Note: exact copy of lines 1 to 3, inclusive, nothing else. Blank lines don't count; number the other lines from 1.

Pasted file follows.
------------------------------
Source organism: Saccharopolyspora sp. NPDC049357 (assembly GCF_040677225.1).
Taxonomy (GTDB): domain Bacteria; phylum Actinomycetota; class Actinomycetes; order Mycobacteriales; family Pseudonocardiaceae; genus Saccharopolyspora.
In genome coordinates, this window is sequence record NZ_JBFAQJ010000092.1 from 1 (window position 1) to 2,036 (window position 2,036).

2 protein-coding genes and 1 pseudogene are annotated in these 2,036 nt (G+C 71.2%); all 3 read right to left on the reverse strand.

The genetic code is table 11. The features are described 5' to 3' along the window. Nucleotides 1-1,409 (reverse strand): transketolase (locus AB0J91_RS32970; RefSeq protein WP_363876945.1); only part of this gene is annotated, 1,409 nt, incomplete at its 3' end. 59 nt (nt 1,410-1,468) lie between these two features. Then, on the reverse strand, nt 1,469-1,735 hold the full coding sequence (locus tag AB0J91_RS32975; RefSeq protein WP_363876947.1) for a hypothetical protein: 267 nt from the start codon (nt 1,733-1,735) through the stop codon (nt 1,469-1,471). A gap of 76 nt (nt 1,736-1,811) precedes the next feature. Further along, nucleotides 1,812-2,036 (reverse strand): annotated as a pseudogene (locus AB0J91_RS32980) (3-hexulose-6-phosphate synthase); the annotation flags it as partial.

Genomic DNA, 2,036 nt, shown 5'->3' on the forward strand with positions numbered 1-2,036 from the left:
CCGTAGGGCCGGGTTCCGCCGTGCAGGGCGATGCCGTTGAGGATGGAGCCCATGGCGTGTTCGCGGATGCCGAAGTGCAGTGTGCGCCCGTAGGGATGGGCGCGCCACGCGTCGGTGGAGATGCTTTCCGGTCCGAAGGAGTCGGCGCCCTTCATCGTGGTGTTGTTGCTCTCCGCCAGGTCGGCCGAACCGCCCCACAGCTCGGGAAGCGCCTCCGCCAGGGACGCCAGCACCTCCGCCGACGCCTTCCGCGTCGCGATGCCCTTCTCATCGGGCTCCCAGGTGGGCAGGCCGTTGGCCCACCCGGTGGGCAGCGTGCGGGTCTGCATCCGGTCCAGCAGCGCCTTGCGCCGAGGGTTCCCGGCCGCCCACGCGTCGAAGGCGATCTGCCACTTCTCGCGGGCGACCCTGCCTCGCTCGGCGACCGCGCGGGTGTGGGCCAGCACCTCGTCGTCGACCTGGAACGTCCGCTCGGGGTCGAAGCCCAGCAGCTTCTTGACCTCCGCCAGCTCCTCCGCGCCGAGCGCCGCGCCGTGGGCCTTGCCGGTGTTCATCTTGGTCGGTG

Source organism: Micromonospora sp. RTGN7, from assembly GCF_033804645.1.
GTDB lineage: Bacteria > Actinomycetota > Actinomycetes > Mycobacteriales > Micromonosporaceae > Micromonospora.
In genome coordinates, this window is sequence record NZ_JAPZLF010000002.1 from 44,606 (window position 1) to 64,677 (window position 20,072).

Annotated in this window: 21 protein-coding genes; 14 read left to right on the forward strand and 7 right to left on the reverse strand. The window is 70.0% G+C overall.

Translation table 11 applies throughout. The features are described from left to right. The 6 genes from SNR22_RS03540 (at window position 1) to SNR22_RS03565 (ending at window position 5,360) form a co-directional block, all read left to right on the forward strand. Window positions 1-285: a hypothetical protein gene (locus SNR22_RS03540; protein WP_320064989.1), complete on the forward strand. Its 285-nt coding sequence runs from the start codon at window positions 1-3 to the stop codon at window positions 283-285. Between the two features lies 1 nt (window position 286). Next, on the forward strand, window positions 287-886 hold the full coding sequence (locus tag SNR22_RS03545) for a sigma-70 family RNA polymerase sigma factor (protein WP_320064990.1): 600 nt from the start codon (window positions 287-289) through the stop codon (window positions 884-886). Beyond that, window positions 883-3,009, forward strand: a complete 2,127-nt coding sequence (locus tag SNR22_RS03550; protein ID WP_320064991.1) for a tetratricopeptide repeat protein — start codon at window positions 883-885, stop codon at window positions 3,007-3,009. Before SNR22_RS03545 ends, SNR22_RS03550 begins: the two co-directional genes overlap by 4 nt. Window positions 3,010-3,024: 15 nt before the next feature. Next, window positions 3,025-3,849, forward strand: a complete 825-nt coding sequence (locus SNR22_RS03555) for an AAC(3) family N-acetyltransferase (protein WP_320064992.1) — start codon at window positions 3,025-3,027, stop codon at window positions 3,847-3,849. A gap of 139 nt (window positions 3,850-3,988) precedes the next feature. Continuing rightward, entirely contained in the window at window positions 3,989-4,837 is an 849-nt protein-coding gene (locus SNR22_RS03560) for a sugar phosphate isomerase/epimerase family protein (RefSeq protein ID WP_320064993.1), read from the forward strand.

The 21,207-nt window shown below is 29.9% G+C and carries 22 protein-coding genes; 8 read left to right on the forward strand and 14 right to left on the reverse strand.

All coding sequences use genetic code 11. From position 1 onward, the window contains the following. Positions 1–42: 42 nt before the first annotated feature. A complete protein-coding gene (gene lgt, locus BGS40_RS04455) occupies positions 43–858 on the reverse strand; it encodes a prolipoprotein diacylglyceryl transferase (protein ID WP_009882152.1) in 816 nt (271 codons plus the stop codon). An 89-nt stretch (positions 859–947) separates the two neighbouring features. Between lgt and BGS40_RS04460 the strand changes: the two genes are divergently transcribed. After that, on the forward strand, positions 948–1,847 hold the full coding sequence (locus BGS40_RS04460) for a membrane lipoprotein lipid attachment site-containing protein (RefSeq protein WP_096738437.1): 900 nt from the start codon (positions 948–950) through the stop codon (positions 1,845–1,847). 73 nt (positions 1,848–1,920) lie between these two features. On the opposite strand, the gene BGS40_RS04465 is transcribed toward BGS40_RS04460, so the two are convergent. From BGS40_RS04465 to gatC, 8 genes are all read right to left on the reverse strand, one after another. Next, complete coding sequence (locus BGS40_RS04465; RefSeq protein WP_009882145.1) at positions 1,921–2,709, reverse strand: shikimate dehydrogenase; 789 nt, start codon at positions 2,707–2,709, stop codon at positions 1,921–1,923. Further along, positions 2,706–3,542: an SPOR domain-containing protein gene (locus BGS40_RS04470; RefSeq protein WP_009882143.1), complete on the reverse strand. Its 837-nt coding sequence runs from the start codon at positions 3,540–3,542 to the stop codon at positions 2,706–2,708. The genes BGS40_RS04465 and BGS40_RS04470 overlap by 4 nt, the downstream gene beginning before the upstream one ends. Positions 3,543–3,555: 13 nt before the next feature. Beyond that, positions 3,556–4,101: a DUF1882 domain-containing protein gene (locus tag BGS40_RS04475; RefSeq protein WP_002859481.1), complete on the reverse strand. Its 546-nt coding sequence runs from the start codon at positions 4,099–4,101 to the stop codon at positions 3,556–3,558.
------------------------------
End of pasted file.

Source organism: Saccharopolyspora sp. NPDC049357 (assembly GCF_040677225.1).
Taxonomy (GTDB): domain Bacteria; phylum Actinomycetota; class Actinomycetes; order Mycobacteriales; family Pseudonocardiaceae; genus Saccharopolyspora.
In genome coordinates, this window is sequence record NZ_JBFAQJ010000092.1 from 1 (window position 1) to 2,036 (window position 2,036).